In the last issue of Long Island Tennis Magazine, we discussed three myths:
1. Going to a school that you would want to attend if you ever stopped playing tennis.
2. The importance of liking your coach during recruiting.
3. Asking kids on the team about the coach and school is worthless.
In this issue, I’d like to discuss three more bits of misguided college tennis advice.
1. “Even though you may not start right away, you should have no problem starting after a couple of years.”
Anyone who tells you this has either never played college tennis themselves or wants you to buy into his or her agenda. You will quit or transfer before you start. Now, picture someone telling you that you need to maintain your level of tennis without playing a tournament for the next two years. You will start to hate tennis … no? Add college life into the equation and you will ask, “Why am I really doing this anyway?” In my 20 years of college tennis experience, the ratio of quitting/transferring to starting after two years is 10:1, especially at places that do not offer scholarships. If playing college tennis is important to you, go to a place where you expect to start right away. In my four years at Stanford, I played number six singles for four years. This is the last starter’s spot. Incoming freshman came in and either started in front of me permanently or sat on the bench permanently.
2. “You may not be strong enough to play Division I, but you are strong enough to play Division II or Division III.”
Simply put, there is an overlap. The top Division I teams are better than any Division II or III schools, but it is not as clear after that. There are probably 25 Division III teams that would beat 25 Division I teams and 60 Division II (33 percent) teams. If you are looking for a scholarship and your ranking is weaker than 300th, then you better look Division II though. As some people know, Division III does not offer athletic scholarships.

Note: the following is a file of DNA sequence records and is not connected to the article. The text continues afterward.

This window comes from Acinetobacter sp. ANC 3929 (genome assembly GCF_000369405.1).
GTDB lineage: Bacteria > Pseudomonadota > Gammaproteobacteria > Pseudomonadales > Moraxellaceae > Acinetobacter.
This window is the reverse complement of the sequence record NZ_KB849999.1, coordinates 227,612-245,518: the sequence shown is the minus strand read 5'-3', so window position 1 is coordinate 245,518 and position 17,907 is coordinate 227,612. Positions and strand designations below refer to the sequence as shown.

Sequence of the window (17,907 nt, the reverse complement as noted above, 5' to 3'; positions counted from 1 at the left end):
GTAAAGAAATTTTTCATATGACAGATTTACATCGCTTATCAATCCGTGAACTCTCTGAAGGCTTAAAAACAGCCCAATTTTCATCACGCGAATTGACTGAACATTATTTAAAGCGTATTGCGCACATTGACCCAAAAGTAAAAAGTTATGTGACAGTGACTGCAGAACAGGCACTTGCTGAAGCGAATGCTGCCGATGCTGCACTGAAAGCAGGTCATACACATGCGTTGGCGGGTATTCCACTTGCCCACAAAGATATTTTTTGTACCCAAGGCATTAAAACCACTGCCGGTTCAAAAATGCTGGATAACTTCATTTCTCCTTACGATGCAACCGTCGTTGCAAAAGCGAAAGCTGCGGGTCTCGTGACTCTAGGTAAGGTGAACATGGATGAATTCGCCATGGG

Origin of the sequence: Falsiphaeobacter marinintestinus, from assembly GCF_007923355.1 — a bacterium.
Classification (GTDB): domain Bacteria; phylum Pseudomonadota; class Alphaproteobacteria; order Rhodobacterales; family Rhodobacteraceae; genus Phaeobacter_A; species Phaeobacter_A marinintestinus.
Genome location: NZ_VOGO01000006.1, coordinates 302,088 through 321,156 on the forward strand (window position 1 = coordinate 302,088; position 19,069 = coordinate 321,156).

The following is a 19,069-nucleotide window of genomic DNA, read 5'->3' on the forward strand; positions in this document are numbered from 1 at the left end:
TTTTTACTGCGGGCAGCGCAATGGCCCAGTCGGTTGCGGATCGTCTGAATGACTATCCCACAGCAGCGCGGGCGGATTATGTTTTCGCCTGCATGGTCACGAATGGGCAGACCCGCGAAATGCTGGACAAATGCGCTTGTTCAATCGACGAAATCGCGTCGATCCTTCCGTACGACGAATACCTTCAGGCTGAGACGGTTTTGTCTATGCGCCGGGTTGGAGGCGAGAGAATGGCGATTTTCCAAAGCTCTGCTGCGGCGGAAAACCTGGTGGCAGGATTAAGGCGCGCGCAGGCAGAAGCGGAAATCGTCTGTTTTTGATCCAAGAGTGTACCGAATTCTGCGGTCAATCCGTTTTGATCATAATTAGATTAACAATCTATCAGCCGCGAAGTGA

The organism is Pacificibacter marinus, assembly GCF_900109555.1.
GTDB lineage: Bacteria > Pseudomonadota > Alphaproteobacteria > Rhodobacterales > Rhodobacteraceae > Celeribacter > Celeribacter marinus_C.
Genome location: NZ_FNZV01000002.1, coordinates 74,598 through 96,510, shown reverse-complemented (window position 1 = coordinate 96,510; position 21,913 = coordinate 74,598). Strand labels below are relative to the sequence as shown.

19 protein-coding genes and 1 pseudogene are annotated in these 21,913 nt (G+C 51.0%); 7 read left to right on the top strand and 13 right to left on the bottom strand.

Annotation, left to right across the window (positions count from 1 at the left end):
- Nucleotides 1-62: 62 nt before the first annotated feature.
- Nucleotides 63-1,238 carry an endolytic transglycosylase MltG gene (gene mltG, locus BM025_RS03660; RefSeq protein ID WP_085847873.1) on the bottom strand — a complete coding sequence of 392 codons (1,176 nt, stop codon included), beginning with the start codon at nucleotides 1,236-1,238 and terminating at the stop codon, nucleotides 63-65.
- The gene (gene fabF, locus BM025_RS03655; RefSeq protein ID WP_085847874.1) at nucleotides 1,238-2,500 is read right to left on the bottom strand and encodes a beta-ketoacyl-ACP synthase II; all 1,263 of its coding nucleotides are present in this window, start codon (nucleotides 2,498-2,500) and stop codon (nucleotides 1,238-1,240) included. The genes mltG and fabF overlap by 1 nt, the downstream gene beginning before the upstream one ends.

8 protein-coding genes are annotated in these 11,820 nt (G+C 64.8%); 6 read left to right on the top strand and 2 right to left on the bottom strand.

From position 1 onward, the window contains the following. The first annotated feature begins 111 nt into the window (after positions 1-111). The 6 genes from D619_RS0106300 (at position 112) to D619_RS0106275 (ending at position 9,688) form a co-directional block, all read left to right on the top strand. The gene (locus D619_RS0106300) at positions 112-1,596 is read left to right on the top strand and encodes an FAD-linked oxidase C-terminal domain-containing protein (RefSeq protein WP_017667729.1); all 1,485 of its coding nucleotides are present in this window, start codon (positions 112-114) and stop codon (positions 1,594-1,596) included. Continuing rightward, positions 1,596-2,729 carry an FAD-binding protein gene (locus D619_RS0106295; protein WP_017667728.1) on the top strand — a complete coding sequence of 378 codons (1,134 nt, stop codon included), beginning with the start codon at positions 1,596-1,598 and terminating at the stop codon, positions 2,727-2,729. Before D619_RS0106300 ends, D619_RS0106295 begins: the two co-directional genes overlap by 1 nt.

3. “You should find out ahead of time how your coach chooses the lineup.”
Your college choice should not be determined on the sales pitch of your college coach. The fact is, the lineup will be whatever the coach wants it to be! Coaches will point to challenge matches, individual tournament matches, head-to-head matchups, who is playing better at the time, etc. What coach is really doing is going with his/her gut and using the evidence they want to support it. You won’t be told this during recruiting though. It doesn’t sound organized enough. For your information, conventional college coaching wisdom says that the steadier player goes lower in the lineup and the player who has more upside/downside goes higher in the lineup.
A college tennis guidance counselor who actually played college tennis and is involved in college/junior tennis today could help you sort through the fluff and help you in putting your best foot forward!
Ricky Becker is the Director of Tennis at the prestigious Pine Hollow Country Club for his ninth year, coaches high-performance juniors throughout the year and has been the Director of Tennis at three of Long Island’s biggest junior programs. As a player, Becker was the Most Valuable Player for the 1996 NCAA Championship Stanford Tennis team and ranked in the top-five nationally as a junior. He can be reached at email@example.com, 516-359-4843 or via juniortennisconsulting.com.